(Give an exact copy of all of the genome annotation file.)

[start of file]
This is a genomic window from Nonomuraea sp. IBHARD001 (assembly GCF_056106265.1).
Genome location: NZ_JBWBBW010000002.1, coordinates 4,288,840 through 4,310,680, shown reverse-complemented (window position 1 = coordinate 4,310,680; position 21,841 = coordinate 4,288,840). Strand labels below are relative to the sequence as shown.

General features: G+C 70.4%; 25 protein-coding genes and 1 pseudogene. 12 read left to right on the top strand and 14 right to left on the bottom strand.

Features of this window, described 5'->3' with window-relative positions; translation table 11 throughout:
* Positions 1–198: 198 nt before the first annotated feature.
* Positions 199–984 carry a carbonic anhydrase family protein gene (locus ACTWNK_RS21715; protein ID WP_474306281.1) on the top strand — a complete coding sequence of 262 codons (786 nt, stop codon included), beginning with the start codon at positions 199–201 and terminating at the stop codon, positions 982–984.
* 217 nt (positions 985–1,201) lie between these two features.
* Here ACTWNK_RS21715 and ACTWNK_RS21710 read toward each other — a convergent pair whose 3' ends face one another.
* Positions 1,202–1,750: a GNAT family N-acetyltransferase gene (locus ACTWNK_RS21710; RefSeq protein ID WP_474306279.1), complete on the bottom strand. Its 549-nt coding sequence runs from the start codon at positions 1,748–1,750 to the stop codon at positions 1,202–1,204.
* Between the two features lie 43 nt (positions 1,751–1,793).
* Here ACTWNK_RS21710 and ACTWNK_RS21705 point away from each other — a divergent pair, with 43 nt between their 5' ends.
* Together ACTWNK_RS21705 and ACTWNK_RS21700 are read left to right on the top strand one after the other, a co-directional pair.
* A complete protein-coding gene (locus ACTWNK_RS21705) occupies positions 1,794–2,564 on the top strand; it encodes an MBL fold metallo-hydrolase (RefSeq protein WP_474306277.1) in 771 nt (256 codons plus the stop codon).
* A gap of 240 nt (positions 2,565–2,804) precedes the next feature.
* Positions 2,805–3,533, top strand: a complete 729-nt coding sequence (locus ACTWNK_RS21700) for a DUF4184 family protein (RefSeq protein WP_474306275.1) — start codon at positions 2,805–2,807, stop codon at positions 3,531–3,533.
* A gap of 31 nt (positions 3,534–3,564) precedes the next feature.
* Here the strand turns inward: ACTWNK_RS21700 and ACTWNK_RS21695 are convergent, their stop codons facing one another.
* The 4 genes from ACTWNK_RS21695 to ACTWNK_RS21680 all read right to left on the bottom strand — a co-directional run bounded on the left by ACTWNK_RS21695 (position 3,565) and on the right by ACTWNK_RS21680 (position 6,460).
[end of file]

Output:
This is a genomic window from Nonomuraea sp. IBHARD001 (assembly GCF_056106265.1).
Genome location: NZ_JBWBBW010000002.1, coordinates 4,288,840 through 4,310,680, shown reverse-complemented (window position 1 = coordinate 4,310,680; position 21,841 = coordinate 4,288,840). Strand labels below are relative to the sequence as shown.

General features: G+C 70.4%; 25 protein-coding genes and 1 pseudogene. 12 read left to right on the top strand and 14 right to left on the bottom strand.

Features of this window, described 5'->3' with window-relative positions; translation table 11 throughout:
* Positions 1–198: 198 nt before the first annotated feature.
* Positions 199–984 carry a carbonic anhydrase family protein gene (locus ACTWNK_RS21715; protein ID WP_474306281.1) on the top strand — a complete coding sequence of 262 codons (786 nt, stop codon included), beginning with the start codon at positions 199–201 and terminating at the stop codon, positions 982–984.
* 217 nt (positions 985–1,201) lie between these two features.
* Here ACTWNK_RS21715 and ACTWNK_RS21710 read toward each other — a convergent pair whose 3' ends face one another.
* Positions 1,202–1,750: a GNAT family N-acetyltransferase gene (locus ACTWNK_RS21710; RefSeq protein ID WP_474306279.1), complete on the bottom strand. Its 549-nt coding sequence runs from the start codon at positions 1,748–1,750 to the stop codon at positions 1,202–1,204.
* Between the two features lie 43 nt (positions 1,751–1,793).
* Here ACTWNK_RS21710 and ACTWNK_RS21705 point away from each other — a divergent pair, with 43 nt between their 5' ends.
* Together ACTWNK_RS21705 and ACTWNK_RS21700 are read left to right on the top strand one after the other, a co-directional pair.
* A complete protein-coding gene (locus ACTWNK_RS21705) occupies positions 1,794–2,564 on the top strand; it encodes an MBL fold metallo-hydrolase (RefSeq protein WP_474306277.1) in 771 nt (256 codons plus the stop codon).
* A gap of 240 nt (positions 2,565–2,804) precedes the next feature.
* Positions 2,805–3,533, top strand: a complete 729-nt coding sequence (locus ACTWNK_RS21700) for a DUF4184 family protein (RefSeq protein WP_474306275.1) — start codon at positions 2,805–2,807, stop codon at positions 3,531–3,533.
* A gap of 31 nt (positions 3,534–3,564) precedes the next feature.
* Here the strand turns inward: ACTWNK_RS21700 and ACTWNK_RS21695 are convergent, their stop codons facing one another.
* The 4 genes from ACTWNK_RS21695 to ACTWNK_RS21680 all read right to left on the bottom strand — a co-directional run bounded on the left by ACTWNK_RS21695 (position 3,565) and on the right by ACTWNK_RS21680 (position 6,460).